I like to see lovely saturated color in my photos but sometimes the color I capture just doesn’t do justice to the subject and it isn’t what I remember the scene looked like. Boosting the color can turn a lackluster image into one that totally rocks. So, if you find that the color in your photos is lacking, here’s what I do to make it better. The process is ridiculously simple, it requires no selections to be made, and it can be recorded as a simple action. It’s my kind of fix – quick, easy and very powerful.
A word about LAB
The fix uses the LAB color space. This is not an often used color space and it isn’t available in most other programs so you won’t be able to mimic this effect in, for example, Photoshop Elements. However, LAB has been around in Photoshop for years.
In the RGB color space you work with the red, green and blue channels and in CMYK you work with cyan, magenta, yellow and black channels. In LAB you have three channels; L, a and b. The L channel is the lightness channel and, if you adjust it you adjust only the lightness in the image and you don’t change any of the color in the image. This sets Lab apart from RGB and CMYK as color and lightness are separate in LAB where they aren’t in the other modes.
In Lab the two color channels are a and b. The a channel contains color information for the green and magenta in the image. The b channel manages the blue and yellow colors in the image. If you were to look at these channels they would look very light because they contain only color information and no lightness data.
By separating lightness from color as LAB does you can make adjustments that would be difficult or time consuming to do in any other color space. However, that said, I think this fix works best on animals, landscapes and streetscapes – but not on close ups of people. On people it tends to destroy the natural skin tones.
How to fix in Lab
To see this LAB fix at work pick an image that has color in it but which you think could use a color boost.
With the flattened image open in Photoshop, choose Image > Mode > LAB Color. If you’re working on a flattened image you won’t see anything except LAB/8 appearing in the title bar of the image.
Duplicate the background layer of the image by right clicking it and choose Duplicate Layer. You’ll make your adjustments on this duplicate of the background layer so that you can blend them into the background layer later on.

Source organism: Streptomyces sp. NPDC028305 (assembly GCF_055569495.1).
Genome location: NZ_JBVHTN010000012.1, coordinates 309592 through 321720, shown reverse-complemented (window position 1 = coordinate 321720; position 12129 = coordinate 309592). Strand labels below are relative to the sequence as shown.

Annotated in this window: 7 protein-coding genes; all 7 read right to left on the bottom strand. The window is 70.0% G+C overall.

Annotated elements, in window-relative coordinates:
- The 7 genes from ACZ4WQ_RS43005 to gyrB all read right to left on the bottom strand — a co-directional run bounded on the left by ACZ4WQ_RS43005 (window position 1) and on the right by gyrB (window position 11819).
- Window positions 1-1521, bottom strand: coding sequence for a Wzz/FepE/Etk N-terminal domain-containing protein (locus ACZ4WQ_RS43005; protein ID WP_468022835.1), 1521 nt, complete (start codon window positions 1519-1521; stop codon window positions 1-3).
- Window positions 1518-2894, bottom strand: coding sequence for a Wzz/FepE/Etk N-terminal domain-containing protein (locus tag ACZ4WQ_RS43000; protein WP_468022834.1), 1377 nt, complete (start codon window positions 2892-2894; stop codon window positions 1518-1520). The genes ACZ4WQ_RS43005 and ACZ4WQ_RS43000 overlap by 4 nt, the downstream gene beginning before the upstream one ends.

Choose Image > Adjustments > Curves to apply the curves adjustment to the duplicate background layer. Don’t use an adjustment layer as you’ll only have to flatten it on returning to RGB anyway.
In the curves dialog, the L channel is visible on the screen. This channel that contains only lightness and darkness values so that you can drag on the curve to adjust this if desired.
Select the a channel – this is the magenta/green channel. In a standard Photoshop setup green is on the left and magenta is on the right. Drag the bottom edge of the curve inwards 2-3 squares. Then drag the top edge of the curve inwards the same number of squares. It doesn’t matter how many squares you drag but you must drag the same number on either end so the curve line crosses the middle of the grid – this stops you from inadvertently inducing a color cast into the image.
When you’ve adjusted the a curve, repeat the process with the b curve. At this point the image is probably looking very scary indeed. However, you need to make the adjustment strong enough that you get too much color rather than too little at this stage. Click Ok to apply the curve to the top image layer.
To return to RGB mode choose Image > Mode > RGB Color. When prompted, select the Don’t Flatten option. This is critical because you want both layers intact back in RGB mode.
Now drag the Opacity slider for the top layer back to 0 so you see the original image and slowly walk the slider back up until you get the amount of color you want in your image. When you’re done, save the result.
Once you’ve done this a couple of times, you’ll appreciate how much of a boost in color you can get and how fast you can do it. Record the fix as an action and you can do it in one click and then just adjust the opacity to suit.
In some cases altering the blend mode of the top layer can yield pleasing results. The blend modes in the Overlay, Soft Light, Hard Light, Vivid Light, Linear Light and Pin Light grouping in the Blend Mode list give the best results. You can also duplicate the top layer and apply different blend modes to each copy to bring out different areas of the image.
So, if you want to produce eye-wateringly beautiful color in your photos, chances are that a Lab color fix like this is just what you need.
The images below show the original image on the left and the LAB color fix applied to it in the image on the right. No adjustments other than working LAB and blending the resulting layers have been used on the right hand versions.
Post Script: To learn more about LAB color mode and the fixes that you can perform using it, look no further than Dan Margulis’ book— Photoshop LAB Color: The Canyon Conundrum and Other Adventures in the Most Powerful Colorspace – it’s practically the definitive book on Lab by the master of Lab himself.
I contibute to the Post Production blog at Digital Photography School and this post first appeared there.